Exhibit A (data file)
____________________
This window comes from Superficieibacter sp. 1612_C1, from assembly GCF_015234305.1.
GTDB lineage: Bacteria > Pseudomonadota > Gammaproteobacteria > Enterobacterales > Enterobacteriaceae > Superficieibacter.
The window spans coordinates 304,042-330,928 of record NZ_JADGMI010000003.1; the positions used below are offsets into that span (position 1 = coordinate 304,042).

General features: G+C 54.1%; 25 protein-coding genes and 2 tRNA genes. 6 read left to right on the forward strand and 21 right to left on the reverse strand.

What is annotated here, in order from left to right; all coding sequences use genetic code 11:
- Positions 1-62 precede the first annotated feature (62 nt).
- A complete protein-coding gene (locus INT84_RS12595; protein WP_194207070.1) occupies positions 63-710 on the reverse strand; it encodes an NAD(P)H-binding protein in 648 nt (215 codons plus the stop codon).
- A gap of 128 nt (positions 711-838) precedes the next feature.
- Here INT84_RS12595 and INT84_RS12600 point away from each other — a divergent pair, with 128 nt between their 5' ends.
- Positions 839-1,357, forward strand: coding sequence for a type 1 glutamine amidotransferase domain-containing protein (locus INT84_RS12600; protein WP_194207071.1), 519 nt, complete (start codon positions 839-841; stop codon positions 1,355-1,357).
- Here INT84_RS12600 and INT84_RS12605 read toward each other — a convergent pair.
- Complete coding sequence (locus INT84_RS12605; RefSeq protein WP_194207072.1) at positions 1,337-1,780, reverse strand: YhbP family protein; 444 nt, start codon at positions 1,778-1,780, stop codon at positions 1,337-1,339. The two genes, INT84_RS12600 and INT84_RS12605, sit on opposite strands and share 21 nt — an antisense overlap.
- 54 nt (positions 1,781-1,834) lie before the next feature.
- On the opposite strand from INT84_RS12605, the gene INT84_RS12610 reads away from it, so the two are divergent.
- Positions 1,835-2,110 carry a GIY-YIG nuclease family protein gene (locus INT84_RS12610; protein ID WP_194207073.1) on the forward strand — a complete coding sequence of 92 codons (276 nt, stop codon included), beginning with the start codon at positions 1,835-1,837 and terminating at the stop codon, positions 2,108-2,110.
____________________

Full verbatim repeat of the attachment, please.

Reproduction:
This window comes from Superficieibacter sp. 1612_C1, from assembly GCF_015234305.1.
GTDB lineage: Bacteria > Pseudomonadota > Gammaproteobacteria > Enterobacterales > Enterobacteriaceae > Superficieibacter.
The window spans coordinates 304,042-330,928 of record NZ_JADGMI010000003.1; the positions used below are offsets into that span (position 1 = coordinate 304,042).

General features: G+C 54.1%; 25 protein-coding genes and 2 tRNA genes. 6 read left to right on the forward strand and 21 right to left on the reverse strand.

What is annotated here, in order from left to right; all coding sequences use genetic code 11:
- Positions 1-62 precede the first annotated feature (62 nt).
- A complete protein-coding gene (locus INT84_RS12595; protein WP_194207070.1) occupies positions 63-710 on the reverse strand; it encodes an NAD(P)H-binding protein in 648 nt (215 codons plus the stop codon).
- A gap of 128 nt (positions 711-838) precedes the next feature.
- Here INT84_RS12595 and INT84_RS12600 point away from each other — a divergent pair, with 128 nt between their 5' ends.
- Positions 839-1,357, forward strand: coding sequence for a type 1 glutamine amidotransferase domain-containing protein (locus INT84_RS12600; protein WP_194207071.1), 519 nt, complete (start codon positions 839-841; stop codon positions 1,355-1,357).
- Here INT84_RS12600 and INT84_RS12605 read toward each other — a convergent pair.
- Complete coding sequence (locus INT84_RS12605; RefSeq protein WP_194207072.1) at positions 1,337-1,780, reverse strand: YhbP family protein; 444 nt, start codon at positions 1,778-1,780, stop codon at positions 1,337-1,339. The two genes, INT84_RS12600 and INT84_RS12605, sit on opposite strands and share 21 nt — an antisense overlap.
- 54 nt (positions 1,781-1,834) lie before the next feature.
- On the opposite strand from INT84_RS12605, the gene INT84_RS12610 reads away from it, so the two are divergent.
- Positions 1,835-2,110 carry a GIY-YIG nuclease family protein gene (locus INT84_RS12610; protein ID WP_194207073.1) on the forward strand — a complete coding sequence of 92 codons (276 nt, stop codon included), beginning with the start codon at positions 1,835-1,837 and terminating at the stop codon, positions 2,108-2,110.